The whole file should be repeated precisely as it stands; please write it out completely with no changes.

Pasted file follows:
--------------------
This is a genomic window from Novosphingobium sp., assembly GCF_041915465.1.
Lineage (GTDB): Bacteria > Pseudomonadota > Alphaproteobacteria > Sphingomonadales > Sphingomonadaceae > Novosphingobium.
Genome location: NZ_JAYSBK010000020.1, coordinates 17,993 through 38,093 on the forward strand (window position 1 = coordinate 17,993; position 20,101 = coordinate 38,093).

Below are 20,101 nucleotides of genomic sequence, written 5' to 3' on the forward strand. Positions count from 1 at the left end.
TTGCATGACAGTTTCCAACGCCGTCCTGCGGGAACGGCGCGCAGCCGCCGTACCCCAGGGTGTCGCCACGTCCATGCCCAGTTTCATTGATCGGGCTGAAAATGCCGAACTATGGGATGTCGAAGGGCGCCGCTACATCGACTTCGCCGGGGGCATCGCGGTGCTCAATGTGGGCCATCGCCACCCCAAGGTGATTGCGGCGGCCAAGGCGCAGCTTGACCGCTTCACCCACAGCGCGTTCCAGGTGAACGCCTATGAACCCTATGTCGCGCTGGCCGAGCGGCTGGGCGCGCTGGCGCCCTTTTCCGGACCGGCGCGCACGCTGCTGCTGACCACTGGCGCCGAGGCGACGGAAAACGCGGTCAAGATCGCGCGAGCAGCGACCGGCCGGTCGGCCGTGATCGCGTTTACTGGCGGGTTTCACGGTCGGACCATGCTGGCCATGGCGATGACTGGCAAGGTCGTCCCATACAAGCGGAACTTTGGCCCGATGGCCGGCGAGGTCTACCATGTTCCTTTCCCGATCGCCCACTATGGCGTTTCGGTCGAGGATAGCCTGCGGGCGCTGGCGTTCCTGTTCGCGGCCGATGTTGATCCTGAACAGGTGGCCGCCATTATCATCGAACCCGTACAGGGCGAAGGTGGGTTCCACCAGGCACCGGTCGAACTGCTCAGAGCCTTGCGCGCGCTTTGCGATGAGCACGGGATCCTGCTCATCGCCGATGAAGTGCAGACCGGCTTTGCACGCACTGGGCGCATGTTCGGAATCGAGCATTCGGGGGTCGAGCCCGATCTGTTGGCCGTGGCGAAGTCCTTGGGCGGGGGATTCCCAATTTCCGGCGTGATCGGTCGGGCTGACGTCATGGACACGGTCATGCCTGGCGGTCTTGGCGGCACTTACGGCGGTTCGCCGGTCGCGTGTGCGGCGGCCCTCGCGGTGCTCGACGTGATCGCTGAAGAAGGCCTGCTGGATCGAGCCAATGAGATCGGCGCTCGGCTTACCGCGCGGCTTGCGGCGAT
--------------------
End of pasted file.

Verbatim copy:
This is a genomic window from Novosphingobium sp., assembly GCF_041915465.1.
Lineage (GTDB): Bacteria > Pseudomonadota > Alphaproteobacteria > Sphingomonadales > Sphingomonadaceae > Novosphingobium.
Genome location: NZ_JAYSBK010000020.1, coordinates 17,993 through 38,093 on the forward strand (window position 1 = coordinate 17,993; position 20,101 = coordinate 38,093).

Below are 20,101 nucleotides of genomic sequence, written 5' to 3' on the forward strand. Positions count from 1 at the left end.
TTGCATGACAGTTTCCAACGCCGTCCTGCGGGAACGGCGCGCAGCCGCCGTACCCCAGGGTGTCGCCACGTCCATGCCCAGTTTCATTGATCGGGCTGAAAATGCCGAACTATGGGATGTCGAAGGGCGCCGCTACATCGACTTCGCCGGGGGCATCGCGGTGCTCAATGTGGGCCATCGCCACCCCAAGGTGATTGCGGCGGCCAAGGCGCAGCTTGACCGCTTCACCCACAGCGCGTTCCAGGTGAACGCCTATGAACCCTATGTCGCGCTGGCCGAGCGGCTGGGCGCGCTGGCGCCCTTTTCCGGACCGGCGCGCACGCTGCTGCTGACCACTGGCGCCGAGGCGACGGAAAACGCGGTCAAGATCGCGCGAGCAGCGACCGGCCGGTCGGCCGTGATCGCGTTTACTGGCGGGTTTCACGGTCGGACCATGCTGGCCATGGCGATGACTGGCAAGGTCGTCCCATACAAGCGGAACTTTGGCCCGATGGCCGGCGAGGTCTACCATGTTCCTTTCCCGATCGCCCACTATGGCGTTTCGGTCGAGGATAGCCTGCGGGCGCTGGCGTTCCTGTTCGCGGCCGATGTTGATCCTGAACAGGTGGCCGCCATTATCATCGAACCCGTACAGGGCGAAGGTGGGTTCCACCAGGCACCGGTCGAACTGCTCAGAGCCTTGCGCGCGCTTTGCGATGAGCACGGGATCCTGCTCATCGCCGATGAAGTGCAGACCGGCTTTGCACGCACTGGGCGCATGTTCGGAATCGAGCATTCGGGGGTCGAGCCCGATCTGTTGGCCGTGGCGAAGTCCTTGGGCGGGGGATTCCCAATTTCCGGCGTGATCGGTCGGGCTGACGTCATGGACACGGTCATGCCTGGCGGTCTTGGCGGCACTTACGGCGGTTCGCCGGTCGCGTGTGCGGCGGCCCTCGCGGTGCTCGACGTGATCGCTGAAGAAGGCCTGCTGGATCGAGCCAATGAGATCGGCGCTCGGCTTACCGCGCGGCTTGCGGCGAT